Borealis Bounty

My final day in Iceland began with a forty-minute hop to the south-western corner of the island, in order to view another tourist attraction that has recently become synonymous with the country: the Blue Lagoon. Over the last few years, it has become one of the most photographed places in Iceland, with an incredible 32% of all tourists visiting it on their trips. Whilst there is no doubting its beauty, not many people realise that the pool is not as natural as it’s made to appear – it was formed from the waste water of a nearby geothermal power plant, no less. I don’t believe any of the couples there (of which their were many) could care less about where the water came from, though, it’s simply a spectacular place to have a bath.

As I wasn’t that enamoured by the prospect of sitting in a pool of steaming geothermal waste on my own, I decided to go for a walk around the site and take a few photos of the supernatural landscape that surrounds it. It really is a unique country. Vivid turquoise lakes hidden amongst knolls of volcanic rock, dusted with fresh snow – it is unlike any other place I have seen. Despite more than triple the whole population of Iceland visiting the nation each year, it still feels relatively untouched and unexploited. I hope they do not lose this sentiment as numbers continue to soar year-on-year, with over half a million Americans visiting in 2017 alone. I stayed until the sun set (which took about three minutes), and headed back to Reykjavik, for one last shot at a glimpse of the infamous lights.

After a swift half in the Íslenski Barinn (the local pub), I boarded the Borealis bus for the final time, and headed back out into the Icelandic countryside. Both guide and driver were far more optimistic this evening, given that the skies were far clearer than they had been on our two previous attempts (as can be seen in the daytime photos above). In fact, so confident they were, they offered the group a beer each if we were unable to spot them at any point during the night. Their bet was safe as soon as we left the light-polluted city and pulled into the nearest field – yes there they were. Dimmer and more subtle than I had envisaged, they still brought about a sense of awe and realisation that we were witnessing one of earth’s greatest natural phenomenon.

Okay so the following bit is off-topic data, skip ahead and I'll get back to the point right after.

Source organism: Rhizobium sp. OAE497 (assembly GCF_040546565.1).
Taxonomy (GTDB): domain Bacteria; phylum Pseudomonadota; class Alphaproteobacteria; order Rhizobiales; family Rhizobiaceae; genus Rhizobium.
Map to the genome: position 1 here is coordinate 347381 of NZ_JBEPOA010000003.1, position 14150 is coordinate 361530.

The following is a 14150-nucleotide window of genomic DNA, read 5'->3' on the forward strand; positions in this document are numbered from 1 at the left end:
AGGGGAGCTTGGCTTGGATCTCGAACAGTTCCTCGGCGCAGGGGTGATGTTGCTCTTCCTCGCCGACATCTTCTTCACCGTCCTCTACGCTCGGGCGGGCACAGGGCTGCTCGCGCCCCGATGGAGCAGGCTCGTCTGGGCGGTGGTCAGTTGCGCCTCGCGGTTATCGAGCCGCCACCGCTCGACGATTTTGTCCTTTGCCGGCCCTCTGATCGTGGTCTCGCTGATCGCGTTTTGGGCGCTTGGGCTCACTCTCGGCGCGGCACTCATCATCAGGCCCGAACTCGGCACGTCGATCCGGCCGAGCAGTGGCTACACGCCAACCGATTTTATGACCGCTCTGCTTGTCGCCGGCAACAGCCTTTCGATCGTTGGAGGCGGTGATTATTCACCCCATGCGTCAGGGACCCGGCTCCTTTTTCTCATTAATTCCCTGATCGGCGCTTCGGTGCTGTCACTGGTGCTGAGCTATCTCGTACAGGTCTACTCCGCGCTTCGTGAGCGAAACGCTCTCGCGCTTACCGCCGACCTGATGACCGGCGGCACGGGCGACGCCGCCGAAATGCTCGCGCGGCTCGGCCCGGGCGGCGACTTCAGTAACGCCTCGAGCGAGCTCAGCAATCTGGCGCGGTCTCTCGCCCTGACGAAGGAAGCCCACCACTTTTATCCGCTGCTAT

Whilst they may look incredibly bright and lustrous in the photos taken, it took a good twenty minutes of tinkering to perfect the settings on the camera in order to capture them in that way – an ISO of 1600, an aperture of at least f/2.8, and a shutter speed of around twenty seconds is the minimum requirement for those who want to know. Something else I didn’t know is that the colour of the aurora depends entirely on the wavelength of light emitted, and the height from which it originates – with greenish-yellow being the most common. Blues and purples, caused by ionized nitrogen, are next likely to be seen, whilst a blood-red aurora from top-to-bottom is only seen once every ten years – consider buying a lottery ticket or two if you spot that one.

I consider myself extremely fortunate to have beheld them, whatever colour they may have been, especially given it was my last attempt – at least for now. I do not doubt that I will return to this quite incredible country at some point in the future. It was also my last night on a journey that led me to Canada a full fifteen months prior, and to every state in America since. I was about to head home after the first major leg of my journey around the world, and my first taste of life on the open road. If indeed a travel bug exists, then I have been well and truly bitten by it. I already cannot wait to begin planning the next leg of the voyage, whether it be to Algeria, Afghanistan or Argentina. I hope to see you there…

J

 

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